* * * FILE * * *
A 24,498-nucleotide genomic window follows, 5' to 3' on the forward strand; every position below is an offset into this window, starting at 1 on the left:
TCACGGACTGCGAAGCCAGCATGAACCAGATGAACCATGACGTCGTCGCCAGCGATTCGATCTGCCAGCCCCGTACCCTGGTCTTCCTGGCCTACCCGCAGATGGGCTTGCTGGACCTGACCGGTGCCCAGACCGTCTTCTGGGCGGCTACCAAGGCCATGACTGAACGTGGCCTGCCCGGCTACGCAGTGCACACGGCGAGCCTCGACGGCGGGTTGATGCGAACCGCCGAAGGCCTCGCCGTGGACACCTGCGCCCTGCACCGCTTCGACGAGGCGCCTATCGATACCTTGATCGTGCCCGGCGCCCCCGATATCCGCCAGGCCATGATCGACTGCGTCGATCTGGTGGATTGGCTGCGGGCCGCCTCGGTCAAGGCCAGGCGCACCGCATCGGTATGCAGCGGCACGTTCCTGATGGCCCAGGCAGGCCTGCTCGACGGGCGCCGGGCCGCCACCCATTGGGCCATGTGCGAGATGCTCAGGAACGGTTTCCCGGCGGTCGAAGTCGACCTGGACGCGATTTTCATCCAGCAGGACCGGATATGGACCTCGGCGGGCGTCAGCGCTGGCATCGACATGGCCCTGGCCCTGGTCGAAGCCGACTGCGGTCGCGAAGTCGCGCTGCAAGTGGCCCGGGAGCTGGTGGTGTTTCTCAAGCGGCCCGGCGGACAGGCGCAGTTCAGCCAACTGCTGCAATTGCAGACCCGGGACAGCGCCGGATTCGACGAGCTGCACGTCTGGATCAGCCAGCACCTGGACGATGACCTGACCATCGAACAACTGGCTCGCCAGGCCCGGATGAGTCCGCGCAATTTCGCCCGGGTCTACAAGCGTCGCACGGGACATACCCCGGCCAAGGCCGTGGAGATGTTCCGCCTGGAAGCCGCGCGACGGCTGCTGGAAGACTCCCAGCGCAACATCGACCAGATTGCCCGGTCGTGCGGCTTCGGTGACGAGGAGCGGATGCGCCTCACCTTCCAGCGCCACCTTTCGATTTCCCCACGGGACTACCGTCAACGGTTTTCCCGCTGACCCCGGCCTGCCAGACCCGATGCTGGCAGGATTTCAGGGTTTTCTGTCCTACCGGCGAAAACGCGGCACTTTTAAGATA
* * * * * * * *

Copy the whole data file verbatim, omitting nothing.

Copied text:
A 24,498-nucleotide genomic window follows, 5' to 3' on the forward strand; every position below is an offset into this window, starting at 1 on the left:
TCACGGACTGCGAAGCCAGCATGAACCAGATGAACCATGACGTCGTCGCCAGCGATTCGATCTGCCAGCCCCGTACCCTGGTCTTCCTGGCCTACCCGCAGATGGGCTTGCTGGACCTGACCGGTGCCCAGACCGTCTTCTGGGCGGCTACCAAGGCCATGACTGAACGTGGCCTGCCCGGCTACGCAGTGCACACGGCGAGCCTCGACGGCGGGTTGATGCGAACCGCCGAAGGCCTCGCCGTGGACACCTGCGCCCTGCACCGCTTCGACGAGGCGCCTATCGATACCTTGATCGTGCCCGGCGCCCCCGATATCCGCCAGGCCATGATCGACTGCGTCGATCTGGTGGATTGGCTGCGGGCCGCCTCGGTCAAGGCCAGGCGCACCGCATCGGTATGCAGCGGCACGTTCCTGATGGCCCAGGCAGGCCTGCTCGACGGGCGCCGGGCCGCCACCCATTGGGCCATGTGCGAGATGCTCAGGAACGGTTTCCCGGCGGTCGAAGTCGACCTGGACGCGATTTTCATCCAGCAGGACCGGATATGGACCTCGGCGGGCGTCAGCGCTGGCATCGACATGGCCCTGGCCCTGGTCGAAGCCGACTGCGGTCGCGAAGTCGCGCTGCAAGTGGCCCGGGAGCTGGTGGTGTTTCTCAAGCGGCCCGGCGGACAGGCGCAGTTCAGCCAACTGCTGCAATTGCAGACCCGGGACAGCGCCGGATTCGACGAGCTGCACGTCTGGATCAGCCAGCACCTGGACGATGACCTGACCATCGAACAACTGGCTCGCCAGGCCCGGATGAGTCCGCGCAATTTCGCCCGGGTCTACAAGCGTCGCACGGGACATACCCCGGCCAAGGCCGTGGAGATGTTCCGCCTGGAAGCCGCGCGACGGCTGCTGGAAGACTCCCAGCGCAACATCGACCAGATTGCCCGGTCGTGCGGCTTCGGTGACGAGGAGCGGATGCGCCTCACCTTCCAGCGCCACCTTTCGATTTCCCCACGGGACTACCGTCAACGGTTTTCCCGCTGACCCCGGCCTGCCAGACCCGATGCTGGCAGGATTTCAGGGTTTTCTGTCCTACCGGCGAAAACGCGGCACTTTTAAGATA